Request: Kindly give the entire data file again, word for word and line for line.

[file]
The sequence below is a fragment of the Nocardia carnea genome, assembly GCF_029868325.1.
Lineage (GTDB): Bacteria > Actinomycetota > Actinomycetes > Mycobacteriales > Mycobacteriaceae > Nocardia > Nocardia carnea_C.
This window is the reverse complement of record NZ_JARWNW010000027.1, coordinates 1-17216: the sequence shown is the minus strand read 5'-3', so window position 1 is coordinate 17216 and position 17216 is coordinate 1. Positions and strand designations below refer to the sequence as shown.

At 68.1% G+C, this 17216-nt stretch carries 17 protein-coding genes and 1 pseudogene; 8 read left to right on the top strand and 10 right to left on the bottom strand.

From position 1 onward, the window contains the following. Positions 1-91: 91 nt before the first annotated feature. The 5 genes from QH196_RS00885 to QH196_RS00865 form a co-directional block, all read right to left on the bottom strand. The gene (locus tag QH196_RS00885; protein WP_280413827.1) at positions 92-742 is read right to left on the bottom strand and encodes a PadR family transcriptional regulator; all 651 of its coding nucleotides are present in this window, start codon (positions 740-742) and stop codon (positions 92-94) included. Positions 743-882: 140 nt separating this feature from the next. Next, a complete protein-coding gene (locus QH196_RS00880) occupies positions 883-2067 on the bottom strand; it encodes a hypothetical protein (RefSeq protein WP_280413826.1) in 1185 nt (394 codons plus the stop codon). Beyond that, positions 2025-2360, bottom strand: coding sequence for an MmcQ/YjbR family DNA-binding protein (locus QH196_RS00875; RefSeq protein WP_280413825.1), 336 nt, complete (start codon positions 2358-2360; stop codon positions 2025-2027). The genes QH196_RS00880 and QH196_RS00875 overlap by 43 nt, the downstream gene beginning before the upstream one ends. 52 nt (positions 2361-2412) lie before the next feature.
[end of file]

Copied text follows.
The sequence below is a fragment of the Nocardia carnea genome, assembly GCF_029868325.1.
Lineage (GTDB): Bacteria > Actinomycetota > Actinomycetes > Mycobacteriales > Mycobacteriaceae > Nocardia > Nocardia carnea_C.
This window is the reverse complement of record NZ_JARWNW010000027.1, coordinates 1-17216: the sequence shown is the minus strand read 5'-3', so window position 1 is coordinate 17216 and position 17216 is coordinate 1. Positions and strand designations below refer to the sequence as shown.

At 68.1% G+C, this 17216-nt stretch carries 17 protein-coding genes and 1 pseudogene; 8 read left to right on the top strand and 10 right to left on the bottom strand.

From position 1 onward, the window contains the following. Positions 1-91: 91 nt before the first annotated feature. The 5 genes from QH196_RS00885 to QH196_RS00865 form a co-directional block, all read right to left on the bottom strand. The gene (locus tag QH196_RS00885; protein WP_280413827.1) at positions 92-742 is read right to left on the bottom strand and encodes a PadR family transcriptional regulator; all 651 of its coding nucleotides are present in this window, start codon (positions 740-742) and stop codon (positions 92-94) included. Positions 743-882: 140 nt separating this feature from the next. Next, a complete protein-coding gene (locus QH196_RS00880) occupies positions 883-2067 on the bottom strand; it encodes a hypothetical protein (RefSeq protein WP_280413826.1) in 1185 nt (394 codons plus the stop codon). Beyond that, positions 2025-2360, bottom strand: coding sequence for an MmcQ/YjbR family DNA-binding protein (locus QH196_RS00875; RefSeq protein WP_280413825.1), 336 nt, complete (start codon positions 2358-2360; stop codon positions 2025-2027). The genes QH196_RS00880 and QH196_RS00875 overlap by 43 nt, the downstream gene beginning before the upstream one ends. 52 nt (positions 2361-2412) lie before the next feature.